Loyola infectious disease physician tells how to protect yourself, family from the dengue fever outbreak in the Sunshine State
MAYWOOD, Ill. -- If you're planning to vacation in Florida this summer, you might want to take care that you donât return with something more serious than a cute pair of Mickey Mouse ears.
After 75 years of absence, dengue fever has returned to certain parts of the Sunshine State and dozens of cases have been reported this year. Also known as break-bone fever, dengue is a mosquito-borne, tropical disease that afflicts 100 million people worldwide annually.
"Dengue fever is transmitted by Aedes mosquitos, which are present in the U.S.," said Dr. Bert Lopansri, medical director of the Loyola University Health System International Medicine and Traveler's Immunization Clinic. "These are domesticated mosquitoes that breed in still waters around homes, such as potted plant dishes, vases, bird baths, etc. Draining these water sources is an important measure to prevent infection."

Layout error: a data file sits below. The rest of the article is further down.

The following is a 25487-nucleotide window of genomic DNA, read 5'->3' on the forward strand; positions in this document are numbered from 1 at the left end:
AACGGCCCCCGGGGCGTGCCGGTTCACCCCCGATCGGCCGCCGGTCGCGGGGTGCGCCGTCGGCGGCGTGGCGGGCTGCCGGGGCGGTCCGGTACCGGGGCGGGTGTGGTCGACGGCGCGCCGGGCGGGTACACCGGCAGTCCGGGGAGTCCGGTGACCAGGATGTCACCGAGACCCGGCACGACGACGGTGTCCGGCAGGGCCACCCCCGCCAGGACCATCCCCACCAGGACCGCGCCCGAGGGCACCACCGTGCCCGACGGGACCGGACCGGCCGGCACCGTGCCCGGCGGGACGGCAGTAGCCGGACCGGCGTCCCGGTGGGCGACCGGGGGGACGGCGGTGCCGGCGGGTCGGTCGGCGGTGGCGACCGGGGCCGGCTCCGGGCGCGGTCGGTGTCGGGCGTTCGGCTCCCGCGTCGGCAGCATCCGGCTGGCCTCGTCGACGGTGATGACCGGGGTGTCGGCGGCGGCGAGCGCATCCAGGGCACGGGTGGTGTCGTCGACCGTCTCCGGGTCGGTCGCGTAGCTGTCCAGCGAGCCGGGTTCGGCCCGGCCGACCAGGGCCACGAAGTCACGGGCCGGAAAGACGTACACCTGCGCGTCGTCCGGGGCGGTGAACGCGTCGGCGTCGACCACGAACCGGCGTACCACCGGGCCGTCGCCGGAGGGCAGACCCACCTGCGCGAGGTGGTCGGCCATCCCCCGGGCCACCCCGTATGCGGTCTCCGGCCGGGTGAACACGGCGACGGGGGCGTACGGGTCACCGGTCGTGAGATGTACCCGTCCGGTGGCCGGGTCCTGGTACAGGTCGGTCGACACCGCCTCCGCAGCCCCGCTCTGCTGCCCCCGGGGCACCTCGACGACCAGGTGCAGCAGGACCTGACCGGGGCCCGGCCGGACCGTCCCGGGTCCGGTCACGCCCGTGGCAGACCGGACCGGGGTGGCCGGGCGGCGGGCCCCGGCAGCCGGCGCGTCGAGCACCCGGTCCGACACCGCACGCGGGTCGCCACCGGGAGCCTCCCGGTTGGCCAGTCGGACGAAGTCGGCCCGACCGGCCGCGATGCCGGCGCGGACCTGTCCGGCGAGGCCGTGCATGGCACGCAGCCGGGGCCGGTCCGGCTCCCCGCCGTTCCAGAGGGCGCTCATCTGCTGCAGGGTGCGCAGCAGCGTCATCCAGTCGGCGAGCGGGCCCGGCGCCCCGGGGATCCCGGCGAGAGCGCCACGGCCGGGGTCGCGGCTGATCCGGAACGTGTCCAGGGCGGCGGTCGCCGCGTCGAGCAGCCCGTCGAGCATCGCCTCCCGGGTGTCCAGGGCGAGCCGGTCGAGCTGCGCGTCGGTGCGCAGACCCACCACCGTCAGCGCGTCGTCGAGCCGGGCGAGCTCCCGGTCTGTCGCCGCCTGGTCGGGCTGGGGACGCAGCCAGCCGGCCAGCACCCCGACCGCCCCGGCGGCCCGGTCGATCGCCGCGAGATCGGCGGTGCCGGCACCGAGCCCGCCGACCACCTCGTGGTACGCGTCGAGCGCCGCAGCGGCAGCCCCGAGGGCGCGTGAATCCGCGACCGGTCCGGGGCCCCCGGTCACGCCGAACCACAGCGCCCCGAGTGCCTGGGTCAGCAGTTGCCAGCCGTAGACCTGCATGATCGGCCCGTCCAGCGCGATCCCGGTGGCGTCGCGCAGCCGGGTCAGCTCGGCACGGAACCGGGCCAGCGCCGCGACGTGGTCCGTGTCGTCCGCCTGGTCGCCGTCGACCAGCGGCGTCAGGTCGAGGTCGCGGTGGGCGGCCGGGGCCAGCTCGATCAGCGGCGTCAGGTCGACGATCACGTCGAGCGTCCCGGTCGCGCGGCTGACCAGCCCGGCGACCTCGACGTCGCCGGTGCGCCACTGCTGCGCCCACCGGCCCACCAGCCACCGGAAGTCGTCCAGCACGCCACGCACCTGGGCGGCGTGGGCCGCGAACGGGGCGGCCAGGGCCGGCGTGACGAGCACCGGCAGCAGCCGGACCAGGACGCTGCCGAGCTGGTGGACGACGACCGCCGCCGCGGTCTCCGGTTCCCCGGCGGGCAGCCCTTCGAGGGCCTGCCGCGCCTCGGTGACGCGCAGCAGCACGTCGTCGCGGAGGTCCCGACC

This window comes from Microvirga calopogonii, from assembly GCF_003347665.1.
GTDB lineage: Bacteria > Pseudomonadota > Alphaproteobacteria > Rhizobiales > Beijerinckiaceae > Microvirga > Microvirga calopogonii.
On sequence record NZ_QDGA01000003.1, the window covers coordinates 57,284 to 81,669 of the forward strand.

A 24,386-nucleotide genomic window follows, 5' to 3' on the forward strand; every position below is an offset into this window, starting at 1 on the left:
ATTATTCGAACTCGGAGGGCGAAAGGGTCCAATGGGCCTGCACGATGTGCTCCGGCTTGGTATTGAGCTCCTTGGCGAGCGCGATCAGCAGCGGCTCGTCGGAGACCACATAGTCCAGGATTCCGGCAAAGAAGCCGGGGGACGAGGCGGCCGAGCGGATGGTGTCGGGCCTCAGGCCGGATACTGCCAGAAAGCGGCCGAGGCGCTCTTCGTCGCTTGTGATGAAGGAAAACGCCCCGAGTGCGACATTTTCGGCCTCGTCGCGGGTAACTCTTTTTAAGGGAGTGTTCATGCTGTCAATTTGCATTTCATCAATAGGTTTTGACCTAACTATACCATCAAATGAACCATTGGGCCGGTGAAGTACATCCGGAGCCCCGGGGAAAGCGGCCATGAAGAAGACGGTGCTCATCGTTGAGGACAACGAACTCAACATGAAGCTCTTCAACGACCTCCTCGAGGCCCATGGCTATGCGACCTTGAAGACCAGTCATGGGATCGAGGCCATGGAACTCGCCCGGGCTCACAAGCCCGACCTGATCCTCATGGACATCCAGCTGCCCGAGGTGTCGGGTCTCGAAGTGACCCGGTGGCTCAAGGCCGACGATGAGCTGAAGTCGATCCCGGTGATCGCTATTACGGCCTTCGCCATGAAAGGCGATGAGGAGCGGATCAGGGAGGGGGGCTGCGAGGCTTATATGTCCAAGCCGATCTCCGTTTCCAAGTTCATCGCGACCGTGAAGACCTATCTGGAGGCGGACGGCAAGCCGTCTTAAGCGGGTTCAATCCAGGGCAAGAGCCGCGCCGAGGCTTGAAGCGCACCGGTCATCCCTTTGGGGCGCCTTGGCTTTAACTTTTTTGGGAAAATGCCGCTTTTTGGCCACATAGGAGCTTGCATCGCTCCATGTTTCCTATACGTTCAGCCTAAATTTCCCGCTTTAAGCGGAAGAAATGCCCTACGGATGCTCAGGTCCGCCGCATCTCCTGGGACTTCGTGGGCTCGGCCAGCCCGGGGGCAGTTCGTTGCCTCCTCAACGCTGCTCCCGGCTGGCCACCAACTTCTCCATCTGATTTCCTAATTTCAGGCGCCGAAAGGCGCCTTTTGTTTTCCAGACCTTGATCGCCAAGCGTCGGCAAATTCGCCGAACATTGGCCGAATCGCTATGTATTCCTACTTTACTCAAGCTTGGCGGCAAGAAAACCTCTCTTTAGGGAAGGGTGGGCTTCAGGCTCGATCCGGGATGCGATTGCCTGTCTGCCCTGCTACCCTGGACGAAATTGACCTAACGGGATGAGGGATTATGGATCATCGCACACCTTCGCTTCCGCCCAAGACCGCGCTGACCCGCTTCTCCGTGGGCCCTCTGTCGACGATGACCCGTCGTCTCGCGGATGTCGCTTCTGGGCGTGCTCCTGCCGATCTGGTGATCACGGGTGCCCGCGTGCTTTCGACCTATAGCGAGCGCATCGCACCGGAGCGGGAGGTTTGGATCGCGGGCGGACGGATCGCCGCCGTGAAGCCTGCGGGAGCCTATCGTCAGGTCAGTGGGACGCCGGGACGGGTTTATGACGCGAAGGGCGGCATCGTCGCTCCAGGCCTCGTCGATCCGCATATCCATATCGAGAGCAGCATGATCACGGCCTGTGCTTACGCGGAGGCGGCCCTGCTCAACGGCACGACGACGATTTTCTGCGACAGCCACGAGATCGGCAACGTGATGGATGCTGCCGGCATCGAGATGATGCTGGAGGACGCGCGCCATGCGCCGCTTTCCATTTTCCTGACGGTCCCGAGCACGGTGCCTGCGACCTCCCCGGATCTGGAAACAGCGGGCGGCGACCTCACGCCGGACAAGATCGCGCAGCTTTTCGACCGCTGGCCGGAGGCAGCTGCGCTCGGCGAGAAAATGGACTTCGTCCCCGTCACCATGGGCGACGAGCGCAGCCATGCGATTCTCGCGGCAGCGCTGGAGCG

Symptoms of dengue fever include a high fever, severe headache with pain behind the eyes, a rash and pain in bones and joints, according to the U.S. Centers for Disease Control and Prevention. The incubation period after infection is about four days. There is no vaccine for dengue and physicians mainly concentrate on relieving symptoms. Each year about 25,000 people die from dengue infections.
There are four strains of dengue, Lopansri said. Infections vary in severity. The risk of developing the severest complications, though low, increases when a person is infected a second time by a different strain of dengue.
"Dengue hemorrhagic fever and dengue shock syndrome are complications of concern," Lopansri said.
Since dengue doesn't spread from person to person, you can take simple steps to protect yourself from infection, Lopansri said.
"Mosquitoes that transmit dengue feed during the day, mostly during the early morning and late afternoon. Protective measures include wearing clothing that protects all of your body from bites, if at all possible," Lopansri said. "Also be sure to use mosquito repellant with effective chemicals such as DEET."
Lopansri said that most people who vacation in Florida have very little to worry about from the dengue fever.
"The situation in Florida is evolving and seems to be localized in South Florida at this time," Lopansri said. "For those who are a little concerned about it, just do the things you would normally do to avoid mosquitoes, and then have a good time."